A warehouse district was developed in the 1880s and J. L. Brandeis opened a large department store. Gilbert Hitchcock founded the Omaha World-Herald in 1885.

In 1893 the Commercial Club (later to become the Greater Omaha Chamber of Commerce) was founded to improve Omaha’s economy.  The Trans-Mississippi Exposition was held in Omaha in 1898 and marked the beginning of the “Golden Age” for Nebraska farmers. The first horseless carriage appeared on the streets of Omaha.

The Riverpark Zoo began in 1894. Thanks to a $750,000 donation (several million in today’s dollars) by Margaret Hitchcock Doorly in 1963, today’s Henry Doorly Zoo is nationally renowned for its leadership in animal conservation and research. The Zoo includes several notable exhibits. It features the largest cat complex in North America; “Kingdoms of the Night” is the world’s largest nocturnal exhibit and indoor swamp; the Lied Jungle is one of the world’s largest indoor rainforest, and the “Desert Dome” is the world’s largest indoor desert, as well as the largest geodesic dome in the world. The zoo is Nebraska’s number one paid attendance attraction and has welcomed over one million visitors per year.

Otto Bayesdorfer built a vehicle he called the Ottomobile in 1899 and became the first of nearly a dozen Omaha car manufacturers. The Ottomobile weighed 265 pounds, had two cylinders, and could achieve a speed of fifteen miles per hour. However, it could not climb Omaha’s hills.

In 1900 Omaha’s population was 102,000. The University of Omaha was incorporated in 1908. South Omaha, Florence, Benson and Dundee were annexed to the city in 1915 and, in 1917, Father Edward J. Flanagan founded Boys Town. That year Fort Omaha became the site for a World War I army balloon school.

The first traffic light in Omaha in 1924 caused so much confusion that STOP and GO were painted on the appropriate colors.

The Joslyn Art Museum opened in 1931.

By 1948 Omaha had become the nation’s leading meat supplier, generating annual business in excess of $5 billion.

In 1950 new industries came to Omaha and its population was over 300,000. Mutual of Omaha became the nation’s leading accident insurance company, and the College World Series came to Omaha.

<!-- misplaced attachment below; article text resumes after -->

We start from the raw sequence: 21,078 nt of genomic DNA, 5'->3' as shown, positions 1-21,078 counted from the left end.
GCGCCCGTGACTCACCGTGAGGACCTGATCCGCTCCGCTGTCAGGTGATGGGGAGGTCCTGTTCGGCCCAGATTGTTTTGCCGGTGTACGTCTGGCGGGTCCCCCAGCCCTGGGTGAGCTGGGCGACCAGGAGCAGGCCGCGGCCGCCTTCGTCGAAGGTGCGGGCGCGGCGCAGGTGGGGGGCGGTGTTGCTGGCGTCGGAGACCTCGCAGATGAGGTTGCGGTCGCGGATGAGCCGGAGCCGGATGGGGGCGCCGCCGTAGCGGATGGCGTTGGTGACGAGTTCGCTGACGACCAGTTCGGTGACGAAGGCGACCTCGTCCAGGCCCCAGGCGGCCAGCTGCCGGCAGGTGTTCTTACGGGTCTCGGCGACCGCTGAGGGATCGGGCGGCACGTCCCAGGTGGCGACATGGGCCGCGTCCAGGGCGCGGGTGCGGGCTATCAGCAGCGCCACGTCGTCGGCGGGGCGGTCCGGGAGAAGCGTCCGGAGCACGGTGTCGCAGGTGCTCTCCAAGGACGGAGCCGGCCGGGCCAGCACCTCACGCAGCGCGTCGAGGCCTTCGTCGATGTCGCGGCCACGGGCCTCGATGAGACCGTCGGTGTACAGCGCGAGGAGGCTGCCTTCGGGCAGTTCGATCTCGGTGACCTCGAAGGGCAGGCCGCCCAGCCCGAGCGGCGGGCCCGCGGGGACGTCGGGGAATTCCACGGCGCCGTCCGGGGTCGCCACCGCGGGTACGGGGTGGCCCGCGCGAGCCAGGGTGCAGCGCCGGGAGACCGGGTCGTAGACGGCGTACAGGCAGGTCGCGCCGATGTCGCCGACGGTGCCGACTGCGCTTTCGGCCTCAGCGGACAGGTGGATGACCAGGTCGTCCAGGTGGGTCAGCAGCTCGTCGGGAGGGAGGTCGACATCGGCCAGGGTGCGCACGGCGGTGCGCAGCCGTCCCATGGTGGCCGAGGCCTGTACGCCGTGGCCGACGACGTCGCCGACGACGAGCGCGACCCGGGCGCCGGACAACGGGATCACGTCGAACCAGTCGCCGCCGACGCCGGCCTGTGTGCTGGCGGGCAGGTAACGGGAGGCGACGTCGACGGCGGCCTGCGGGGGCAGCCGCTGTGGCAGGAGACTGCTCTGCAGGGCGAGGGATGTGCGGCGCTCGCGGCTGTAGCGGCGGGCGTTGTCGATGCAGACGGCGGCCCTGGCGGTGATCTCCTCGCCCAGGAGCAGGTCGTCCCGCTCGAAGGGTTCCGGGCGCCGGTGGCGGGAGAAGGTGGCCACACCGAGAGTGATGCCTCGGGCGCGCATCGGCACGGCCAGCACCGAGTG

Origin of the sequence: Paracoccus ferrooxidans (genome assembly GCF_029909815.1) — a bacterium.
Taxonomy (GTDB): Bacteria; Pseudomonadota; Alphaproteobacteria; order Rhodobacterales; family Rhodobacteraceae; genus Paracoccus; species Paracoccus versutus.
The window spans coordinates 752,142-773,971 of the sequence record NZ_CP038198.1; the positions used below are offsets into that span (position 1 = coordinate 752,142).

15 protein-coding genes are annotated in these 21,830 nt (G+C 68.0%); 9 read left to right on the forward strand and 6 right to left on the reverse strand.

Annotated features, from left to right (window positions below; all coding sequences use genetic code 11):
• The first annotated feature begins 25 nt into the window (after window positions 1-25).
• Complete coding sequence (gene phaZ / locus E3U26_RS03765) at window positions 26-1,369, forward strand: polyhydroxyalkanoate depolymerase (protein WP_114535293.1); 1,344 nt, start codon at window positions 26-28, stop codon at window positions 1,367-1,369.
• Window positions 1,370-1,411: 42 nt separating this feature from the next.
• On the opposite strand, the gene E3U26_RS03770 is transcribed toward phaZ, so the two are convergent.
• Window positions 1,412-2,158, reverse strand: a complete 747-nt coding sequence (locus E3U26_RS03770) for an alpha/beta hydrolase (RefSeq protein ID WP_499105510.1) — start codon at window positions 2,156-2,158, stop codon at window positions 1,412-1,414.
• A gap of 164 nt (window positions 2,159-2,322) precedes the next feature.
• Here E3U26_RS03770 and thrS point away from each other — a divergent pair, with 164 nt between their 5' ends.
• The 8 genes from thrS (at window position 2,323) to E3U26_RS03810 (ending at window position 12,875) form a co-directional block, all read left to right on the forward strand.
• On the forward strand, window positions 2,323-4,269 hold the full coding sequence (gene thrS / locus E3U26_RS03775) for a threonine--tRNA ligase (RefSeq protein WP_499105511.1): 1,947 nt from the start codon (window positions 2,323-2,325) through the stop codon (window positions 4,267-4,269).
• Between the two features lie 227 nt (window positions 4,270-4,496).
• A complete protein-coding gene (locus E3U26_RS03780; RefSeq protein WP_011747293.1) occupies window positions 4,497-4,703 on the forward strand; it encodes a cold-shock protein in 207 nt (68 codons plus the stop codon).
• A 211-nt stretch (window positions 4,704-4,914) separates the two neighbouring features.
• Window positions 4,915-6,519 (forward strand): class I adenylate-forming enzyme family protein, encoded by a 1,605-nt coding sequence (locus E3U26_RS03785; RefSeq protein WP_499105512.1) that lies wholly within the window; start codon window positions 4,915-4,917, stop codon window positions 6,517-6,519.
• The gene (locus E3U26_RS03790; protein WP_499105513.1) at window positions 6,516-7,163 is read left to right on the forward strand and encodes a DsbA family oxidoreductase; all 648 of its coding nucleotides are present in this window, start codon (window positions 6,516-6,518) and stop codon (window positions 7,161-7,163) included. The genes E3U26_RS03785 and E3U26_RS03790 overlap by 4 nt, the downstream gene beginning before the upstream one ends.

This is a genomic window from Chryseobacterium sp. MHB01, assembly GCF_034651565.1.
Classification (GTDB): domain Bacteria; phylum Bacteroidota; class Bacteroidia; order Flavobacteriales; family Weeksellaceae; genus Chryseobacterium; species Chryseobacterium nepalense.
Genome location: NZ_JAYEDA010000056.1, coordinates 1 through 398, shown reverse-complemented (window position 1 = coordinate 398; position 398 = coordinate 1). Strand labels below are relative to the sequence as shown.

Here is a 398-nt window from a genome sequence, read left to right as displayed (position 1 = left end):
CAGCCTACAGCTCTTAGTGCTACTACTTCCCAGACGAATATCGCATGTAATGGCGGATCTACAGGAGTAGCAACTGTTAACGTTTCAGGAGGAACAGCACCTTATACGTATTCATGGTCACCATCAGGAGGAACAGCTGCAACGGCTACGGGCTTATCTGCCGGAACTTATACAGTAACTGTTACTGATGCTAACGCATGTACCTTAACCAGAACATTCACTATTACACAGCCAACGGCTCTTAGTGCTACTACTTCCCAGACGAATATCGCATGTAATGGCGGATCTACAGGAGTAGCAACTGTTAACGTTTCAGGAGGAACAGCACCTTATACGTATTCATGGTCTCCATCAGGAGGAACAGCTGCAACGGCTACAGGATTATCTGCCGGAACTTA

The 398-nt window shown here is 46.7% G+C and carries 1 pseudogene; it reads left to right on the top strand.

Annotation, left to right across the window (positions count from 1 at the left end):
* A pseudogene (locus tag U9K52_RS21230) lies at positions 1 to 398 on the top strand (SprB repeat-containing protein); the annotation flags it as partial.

Omaha received the “All America Cities Award” from the National Municipal League in 1957.

Omaha’s exciting history has been well preserved, thanks to the dedication of hundreds of volunteers.

The colorful history of the Union Pacific Railroad comes to life at the Union Pacific Historical Museum. Located at 200 Pearl Street in Council Bluffs, the museum gives visitors a fascinating view of Union Pacific from pioneer days to the present.

The Douglas County Historical Society is located in the 1879 General Crook House at Fort Omaha, now the north campus of Metropolitan College at 30th & Fort Streets. The Historical Society’s Library/Archives houses an impressive collection of documents including the complete clipping files of the Omaha World Herald—nearly five million clips. Also available is virtually every newspaper ever published in Douglas County.

The Durham Museum (formerly known as the Western Heritage Museum) is housed in a building which is a monument and museum in itself. For forty years (1931-1971), Omaha’s Union Station at 801 South 10th Street was a busy hub of railway transportation. Today it is the nation’s first restored Art Deco railway station, an Omaha landmark and one of the city’s major tourist attractions.

The museum’s permanent and temporary exhibits tell the story of Omaha’s past. In the Byron Reed Collection one will find some of the most unusual and valuable coins in existence. An internationally recognized Archival Photography Collection documents Omaha from its beginnings in the mid-1800s.

Home

Advertisements

Comments

  1. Never realized the zoo’s history when back that far, though I have been going there for almost 30 years!

    http://omahazoo.wordpress.com/

Leave a Reply

Fill in your details below or click an icon to log in:

WordPress.com Logo

You are commenting using your WordPress.com account. Log Out / Change )

Twitter picture

You are commenting using your Twitter account. Log Out / Change )

Facebook photo

You are commenting using your Facebook account. Log Out / Change )

Google+ photo

You are commenting using your Google+ account. Log Out / Change )

Connecting to %s

%d bloggers like this: